Three notable widespread precipitation events occurred in the northwestern United States this week, which led to limited improvements in northeast Montana, western Montana, and coastal regions of Washington and Oregon. Recent scattered rainfall from thunderstorms in the high plains and high desert of eastern and south-central New Mexico improved drought conditions locally, though widespread moderate-to-exceptional drought maintained its grip on most of the state. Northeast Montana received locally enough rain from severe thunderstorms for limited improvement from extreme to severe drought. However, similar to North Dakota and South Dakota, agricultural impacts and warm temperatures continued, limiting the rain’s benefit on conditions in the area. A swath of precipitation covered areas from southwest Idaho to the high country of western Montana, leading to a small area of improved conditions in western Montana. Finally, a late-season atmospheric river event delivered welcome precipitation to coastal portions of Washington and Oregon, which improved short- and long-term precipitation deficits enough for localized one- and two-category improvements in drought conditions. Unfortunately, most of the rest of the West received little to no precipitation, and warmer than normal temperatures plagued much of the region. Degradations to conditions occurred in northeast California and south-central Oregon, southern Montana, central and western Wyoming, far east-central Wyoming, and the high country of west-central Colorado. All of these locations saw short- and long-term precipitation deficits continue to mount. Most of the West region remained in moderate, severe, extreme, or exceptional drought. In central California, farmers have been warned about potential water cutoffs, while wildfire concerns and firework restrictions are prevalent in Utah, Arizona, and New Mexico…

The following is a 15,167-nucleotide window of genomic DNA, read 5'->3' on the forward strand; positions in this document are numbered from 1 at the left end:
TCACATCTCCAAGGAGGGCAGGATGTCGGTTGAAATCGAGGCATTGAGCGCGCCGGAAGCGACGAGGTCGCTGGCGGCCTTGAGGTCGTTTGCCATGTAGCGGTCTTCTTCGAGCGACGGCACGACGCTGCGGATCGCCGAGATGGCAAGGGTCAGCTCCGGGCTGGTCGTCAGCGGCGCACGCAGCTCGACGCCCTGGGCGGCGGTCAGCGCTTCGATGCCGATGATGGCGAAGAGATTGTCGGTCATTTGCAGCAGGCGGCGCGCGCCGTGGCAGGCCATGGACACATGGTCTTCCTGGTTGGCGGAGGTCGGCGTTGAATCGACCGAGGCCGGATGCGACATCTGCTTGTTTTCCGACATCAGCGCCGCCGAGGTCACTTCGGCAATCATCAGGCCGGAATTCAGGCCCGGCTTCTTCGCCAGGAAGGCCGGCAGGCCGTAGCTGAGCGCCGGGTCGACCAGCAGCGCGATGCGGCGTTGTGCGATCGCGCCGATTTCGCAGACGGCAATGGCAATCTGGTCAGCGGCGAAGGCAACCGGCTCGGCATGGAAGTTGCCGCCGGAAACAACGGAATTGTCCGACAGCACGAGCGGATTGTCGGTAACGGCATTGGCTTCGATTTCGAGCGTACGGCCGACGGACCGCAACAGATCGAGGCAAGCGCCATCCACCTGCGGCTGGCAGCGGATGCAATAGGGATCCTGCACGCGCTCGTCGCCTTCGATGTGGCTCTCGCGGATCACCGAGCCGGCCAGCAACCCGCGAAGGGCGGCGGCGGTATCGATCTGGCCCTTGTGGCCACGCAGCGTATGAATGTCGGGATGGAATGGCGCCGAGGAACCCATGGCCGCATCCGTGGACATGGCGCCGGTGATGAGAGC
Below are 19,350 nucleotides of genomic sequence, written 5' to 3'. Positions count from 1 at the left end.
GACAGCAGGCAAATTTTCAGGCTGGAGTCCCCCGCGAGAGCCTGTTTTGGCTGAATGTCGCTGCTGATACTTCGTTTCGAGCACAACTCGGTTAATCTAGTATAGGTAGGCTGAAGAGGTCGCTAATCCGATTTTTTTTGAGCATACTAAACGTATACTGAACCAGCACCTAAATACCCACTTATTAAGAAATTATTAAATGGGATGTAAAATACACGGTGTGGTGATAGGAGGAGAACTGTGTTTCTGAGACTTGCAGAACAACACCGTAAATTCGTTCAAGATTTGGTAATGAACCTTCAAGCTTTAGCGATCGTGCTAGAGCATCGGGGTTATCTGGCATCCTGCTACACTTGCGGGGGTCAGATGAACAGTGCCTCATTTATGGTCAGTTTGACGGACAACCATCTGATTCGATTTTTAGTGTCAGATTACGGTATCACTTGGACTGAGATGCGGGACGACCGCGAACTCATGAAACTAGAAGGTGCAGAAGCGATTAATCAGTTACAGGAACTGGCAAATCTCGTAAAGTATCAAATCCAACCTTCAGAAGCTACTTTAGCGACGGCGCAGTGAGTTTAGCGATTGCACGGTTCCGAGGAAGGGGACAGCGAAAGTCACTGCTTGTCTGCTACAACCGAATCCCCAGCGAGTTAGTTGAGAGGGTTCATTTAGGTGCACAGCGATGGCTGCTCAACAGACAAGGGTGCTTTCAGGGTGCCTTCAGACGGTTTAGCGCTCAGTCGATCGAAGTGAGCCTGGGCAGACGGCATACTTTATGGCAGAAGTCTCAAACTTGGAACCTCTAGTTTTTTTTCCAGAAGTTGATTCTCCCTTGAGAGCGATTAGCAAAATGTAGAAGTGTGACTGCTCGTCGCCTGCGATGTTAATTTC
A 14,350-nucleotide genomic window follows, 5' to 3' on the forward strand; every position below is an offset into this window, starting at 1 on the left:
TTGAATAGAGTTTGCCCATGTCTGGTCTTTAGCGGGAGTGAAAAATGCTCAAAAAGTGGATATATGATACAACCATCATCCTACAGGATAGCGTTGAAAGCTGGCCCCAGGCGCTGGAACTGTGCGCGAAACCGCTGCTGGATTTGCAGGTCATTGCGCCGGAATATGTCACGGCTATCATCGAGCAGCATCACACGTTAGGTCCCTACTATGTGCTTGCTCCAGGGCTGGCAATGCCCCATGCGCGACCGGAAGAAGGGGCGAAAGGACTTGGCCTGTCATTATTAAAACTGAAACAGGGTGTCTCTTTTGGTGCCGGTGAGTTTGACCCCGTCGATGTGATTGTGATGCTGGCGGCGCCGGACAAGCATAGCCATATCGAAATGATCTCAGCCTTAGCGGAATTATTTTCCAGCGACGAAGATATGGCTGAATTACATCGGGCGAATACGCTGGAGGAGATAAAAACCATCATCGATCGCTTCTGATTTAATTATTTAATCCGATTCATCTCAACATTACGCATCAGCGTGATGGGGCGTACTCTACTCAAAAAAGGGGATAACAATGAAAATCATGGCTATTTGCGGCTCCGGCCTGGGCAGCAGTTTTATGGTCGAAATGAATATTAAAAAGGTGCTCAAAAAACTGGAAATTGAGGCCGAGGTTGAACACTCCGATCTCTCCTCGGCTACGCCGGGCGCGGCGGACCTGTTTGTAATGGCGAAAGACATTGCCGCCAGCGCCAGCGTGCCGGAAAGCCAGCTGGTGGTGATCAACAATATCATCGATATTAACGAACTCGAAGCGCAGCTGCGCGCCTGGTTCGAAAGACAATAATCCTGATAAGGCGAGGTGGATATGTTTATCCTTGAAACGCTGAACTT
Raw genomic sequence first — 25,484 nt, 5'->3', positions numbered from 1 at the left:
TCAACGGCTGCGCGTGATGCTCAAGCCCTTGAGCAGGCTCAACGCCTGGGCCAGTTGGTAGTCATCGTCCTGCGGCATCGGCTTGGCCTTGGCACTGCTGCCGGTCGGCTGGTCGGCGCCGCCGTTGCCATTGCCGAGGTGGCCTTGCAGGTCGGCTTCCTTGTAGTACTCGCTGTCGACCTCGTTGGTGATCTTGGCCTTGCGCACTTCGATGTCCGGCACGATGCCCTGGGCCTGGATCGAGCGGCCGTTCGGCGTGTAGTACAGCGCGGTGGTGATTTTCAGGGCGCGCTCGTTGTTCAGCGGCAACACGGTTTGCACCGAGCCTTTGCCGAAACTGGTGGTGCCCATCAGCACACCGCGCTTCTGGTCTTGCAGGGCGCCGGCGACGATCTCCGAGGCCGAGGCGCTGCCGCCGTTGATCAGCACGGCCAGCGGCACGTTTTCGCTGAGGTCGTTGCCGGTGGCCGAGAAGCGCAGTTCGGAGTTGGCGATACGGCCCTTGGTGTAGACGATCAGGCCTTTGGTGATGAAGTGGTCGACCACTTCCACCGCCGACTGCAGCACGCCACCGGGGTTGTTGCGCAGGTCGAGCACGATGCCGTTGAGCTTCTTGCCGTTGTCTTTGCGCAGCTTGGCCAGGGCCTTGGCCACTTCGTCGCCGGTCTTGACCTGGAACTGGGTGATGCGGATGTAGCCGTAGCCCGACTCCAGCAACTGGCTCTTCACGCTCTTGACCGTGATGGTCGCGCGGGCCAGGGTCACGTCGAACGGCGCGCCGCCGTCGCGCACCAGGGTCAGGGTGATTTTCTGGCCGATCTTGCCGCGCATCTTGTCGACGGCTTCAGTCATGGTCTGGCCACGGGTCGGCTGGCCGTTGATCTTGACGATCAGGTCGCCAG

Scattered heavy rain fell across the eastern half of the region this week, while rains were much spottier (though locally heavy) in Texas and Oklahoma. Moderate and severe drought conditions shifted northwest in western Oklahoma in response to changing conditions after rain this week, leaving some areas improved and others degraded. Several areas in southwest Texas saw improvement this week after rain from the last couple of weeks improved conditions there. In southwest Texas, the Trans-Pecos, and along the Rio Grande to near Laredo, abnormal dryness and all drought categories continued…